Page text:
292’s are wonderful engines but something with modern fuel management would be a big upgrade. I am replacing the 258 orignal engine in my 75 Scout with a late model fuel injected, stroked Jeep motor. It comes out as a 4.7. But I am not high on AMC engines particularly in this great old GMC. We used to like the GMC 302’s out of the early 50’s military trucks, they are a great engine but still have antique fuel systems. There used to be a lot of hot rod mods around for them but all to make more power.

      • Rev Rory

        well, BMW…

      • geomechs geomechs Member

        Jeep was pretty much the last holdout for the inline six. For this truck I tend to favor a 292. You can put HEI ignition on them and run multiple carbs, or even a single 4bbl. It seems to me that an EFI system is available. The Task Force Chevies and GMC’s weren’t designed for a V8 and consequently the steering column gets in the way. If you decide to run a V8 you likely end up using a steering box that mounts to the outside of the frame.

      • Junior Johnston

        GM had a straight 6 in the Trailblazer/Envoy.

    • Howard A Member

      Hi geomechs, maybe that’s why it’s for sale,,,can’t keep their right foot out of it. :)

  10. Luki

    So tired of seeing the character completely erased from vintage cars and trucks,
    A lot of them lot like fiberglass reproductions of their former selves.

  11. Jumping g

    It needs paint. Patina is just a better way to say RUST…..

    • geomechs geomechs Member

      Yes, Jumping g, patina is the politically correct way to say: ‘RUST.’ Obviously the nay-sayers don’t agree with us. But that’s exactly what it is: metal breakdown, oxydization, good old ferric oxide. If you want to keep it use WD-40. Clear coat it and the oxydization just got driven inward accelerating the deterioration of the metal. I got sick of patina 40 years ago when I was still on the farm. Half the trucks in the county bore various stages of ‘patina.’ Those that didn’t get fixed up are now rustier that a bed-wetter’s mattress springs…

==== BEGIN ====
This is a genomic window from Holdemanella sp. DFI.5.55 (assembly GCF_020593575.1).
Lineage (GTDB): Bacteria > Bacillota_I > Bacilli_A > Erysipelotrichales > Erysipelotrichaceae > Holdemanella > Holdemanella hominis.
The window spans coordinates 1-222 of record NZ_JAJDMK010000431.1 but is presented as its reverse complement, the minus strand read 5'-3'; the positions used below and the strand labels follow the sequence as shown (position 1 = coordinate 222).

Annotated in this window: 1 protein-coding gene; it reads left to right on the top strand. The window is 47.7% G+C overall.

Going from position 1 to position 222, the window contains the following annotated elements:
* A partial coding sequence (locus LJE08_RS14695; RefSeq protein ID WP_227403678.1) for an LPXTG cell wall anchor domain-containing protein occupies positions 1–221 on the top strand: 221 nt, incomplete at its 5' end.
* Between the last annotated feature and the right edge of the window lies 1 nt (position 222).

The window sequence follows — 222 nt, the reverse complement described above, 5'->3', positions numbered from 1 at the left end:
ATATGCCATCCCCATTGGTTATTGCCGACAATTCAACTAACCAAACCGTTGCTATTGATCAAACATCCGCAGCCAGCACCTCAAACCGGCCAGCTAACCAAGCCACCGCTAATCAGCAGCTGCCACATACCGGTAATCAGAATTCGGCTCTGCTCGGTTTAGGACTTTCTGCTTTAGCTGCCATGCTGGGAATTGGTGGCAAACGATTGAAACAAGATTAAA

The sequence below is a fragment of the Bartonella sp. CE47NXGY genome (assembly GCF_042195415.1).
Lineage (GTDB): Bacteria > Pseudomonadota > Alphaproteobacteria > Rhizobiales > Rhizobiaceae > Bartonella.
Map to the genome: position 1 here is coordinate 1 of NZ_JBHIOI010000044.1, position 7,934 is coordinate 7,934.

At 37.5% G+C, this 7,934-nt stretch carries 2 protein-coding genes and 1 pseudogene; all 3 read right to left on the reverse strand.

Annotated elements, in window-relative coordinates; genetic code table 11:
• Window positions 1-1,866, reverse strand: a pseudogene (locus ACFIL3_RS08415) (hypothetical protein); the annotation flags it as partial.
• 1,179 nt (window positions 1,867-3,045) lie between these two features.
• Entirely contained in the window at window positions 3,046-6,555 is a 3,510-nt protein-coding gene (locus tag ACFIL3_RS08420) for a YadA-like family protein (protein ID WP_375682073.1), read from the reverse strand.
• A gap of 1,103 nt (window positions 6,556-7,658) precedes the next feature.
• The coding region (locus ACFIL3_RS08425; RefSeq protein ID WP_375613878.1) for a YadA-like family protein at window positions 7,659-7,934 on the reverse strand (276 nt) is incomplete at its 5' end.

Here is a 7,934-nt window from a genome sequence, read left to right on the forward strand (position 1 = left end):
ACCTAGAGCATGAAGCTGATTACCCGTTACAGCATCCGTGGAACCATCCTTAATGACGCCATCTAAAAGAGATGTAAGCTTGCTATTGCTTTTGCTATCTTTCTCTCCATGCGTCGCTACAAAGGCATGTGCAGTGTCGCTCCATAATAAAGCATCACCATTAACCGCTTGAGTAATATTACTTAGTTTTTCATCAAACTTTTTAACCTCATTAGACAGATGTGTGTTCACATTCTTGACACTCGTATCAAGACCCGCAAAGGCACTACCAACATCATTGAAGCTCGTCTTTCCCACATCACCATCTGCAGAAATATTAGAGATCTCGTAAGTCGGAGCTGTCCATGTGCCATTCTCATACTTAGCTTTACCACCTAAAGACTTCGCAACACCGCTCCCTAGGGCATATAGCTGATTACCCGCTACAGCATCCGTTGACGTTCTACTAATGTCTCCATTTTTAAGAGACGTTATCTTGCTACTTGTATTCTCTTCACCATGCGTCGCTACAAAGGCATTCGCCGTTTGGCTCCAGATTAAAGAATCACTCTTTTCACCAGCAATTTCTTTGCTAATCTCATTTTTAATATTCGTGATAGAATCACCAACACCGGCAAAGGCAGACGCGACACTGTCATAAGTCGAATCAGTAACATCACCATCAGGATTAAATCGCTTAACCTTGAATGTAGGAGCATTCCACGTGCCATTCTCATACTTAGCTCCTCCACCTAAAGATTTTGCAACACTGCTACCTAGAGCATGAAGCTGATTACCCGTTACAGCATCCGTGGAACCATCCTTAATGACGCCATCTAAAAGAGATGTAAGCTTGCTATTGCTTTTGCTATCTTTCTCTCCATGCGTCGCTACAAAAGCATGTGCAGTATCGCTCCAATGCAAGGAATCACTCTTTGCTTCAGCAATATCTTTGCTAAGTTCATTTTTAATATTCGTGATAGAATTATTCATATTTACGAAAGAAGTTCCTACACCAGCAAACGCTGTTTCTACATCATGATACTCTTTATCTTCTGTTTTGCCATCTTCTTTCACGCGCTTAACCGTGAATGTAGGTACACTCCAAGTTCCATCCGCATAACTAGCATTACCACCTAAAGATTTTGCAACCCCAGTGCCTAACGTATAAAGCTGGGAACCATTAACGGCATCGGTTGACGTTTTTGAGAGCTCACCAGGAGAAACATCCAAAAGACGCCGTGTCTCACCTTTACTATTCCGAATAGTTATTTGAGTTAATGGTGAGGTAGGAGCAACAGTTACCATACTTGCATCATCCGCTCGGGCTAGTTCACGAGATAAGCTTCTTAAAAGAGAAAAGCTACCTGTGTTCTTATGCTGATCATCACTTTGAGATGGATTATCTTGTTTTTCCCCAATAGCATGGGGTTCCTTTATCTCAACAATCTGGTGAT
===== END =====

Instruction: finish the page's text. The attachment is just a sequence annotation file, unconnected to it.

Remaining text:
• Dave Wright

        To me it just looks like someone is too cheep or poor to do a nice paint job on them. Sort of like the old days sometimes we would drive a primered car a little before we sent it to the paint shop but if you drove it too long like that there was a problem.

  12. PackardMike

    That’s what I like about cars. Everyone has their own ideas about what is “right”. I like what I like, but I have to remember to respect what other people like as well. I think the truck looks GREAT! If it was mine & I could afford to paint it I might. Still be fun driver as is. Let’s just agree to cruise together!

    • James Doherty

      I agree. I really like a nice paint job, but then I get worried about scratching it so I would hesitate to drive it. A cheap paint job without clear coat is very acceptable to me. Along with a truly weathered look, maybe a couple dings, things that bring character I like as well. Full on rust as a look, can be done well, it can be artistic but that’s really a case by case basis. I really like the look of this truck because much of the ratty rust is very minor and the overall look of the weathering looks natural, I don’t see rot. Contrast the exterior with a gorgeously done interior, it makes you want to get in it, feel the newness of the interior but not worry about scratching the exterior. That’s just a big win for me.
      I equally love the modern drivetrain as well as keeping the original drivetrain. There are pros and cons to each but i’d never shun either. I struggle w this in what to do with my ’67 C10, I’m going to fix all the rust but want to keep the overall bodywork more on the dull or weathered side. It’s got a 283 that I love, but I also own a 2000 Silverado w 5.3 and im very tempted to swap the drivetrain in. Right now, i’m focused on keeping the 283, getting it together in stock form and enjoying it until I feel as though i’d want more power. Or I’ll convert the Silverado into a trophy truck or put it’s LS into something else….maybe my FoxBody

  13. Dairymen

    Why not a 6 cylinder dodge Cummins diesel?

    • Dave Wright

      They are a good engine and I own several but they are noisy in a modern well insulated chassis it would be crazy in this one. They have a rather short torque band so gearing is critical and they are expensive. I think a modern small block is still probably the best.

    • Howard A Member

      Probably wouldn’t fit. I think you may have cylinders 5 & 6 in the cab with you.

    • Steve

      Cummins 6BT are VERY heavy, and the rest of the drivetrain has to be brought up to standard. Cummins also has a 4 cylinder 4BT which has plenty of lower for a pickup like this. They were originally used in commercial trucks like bread trucks and in industrial equipment. I have two 55 chevies. One first series and another second series. Some day i plan to install a 4BT in one or both.

      • Dave Wright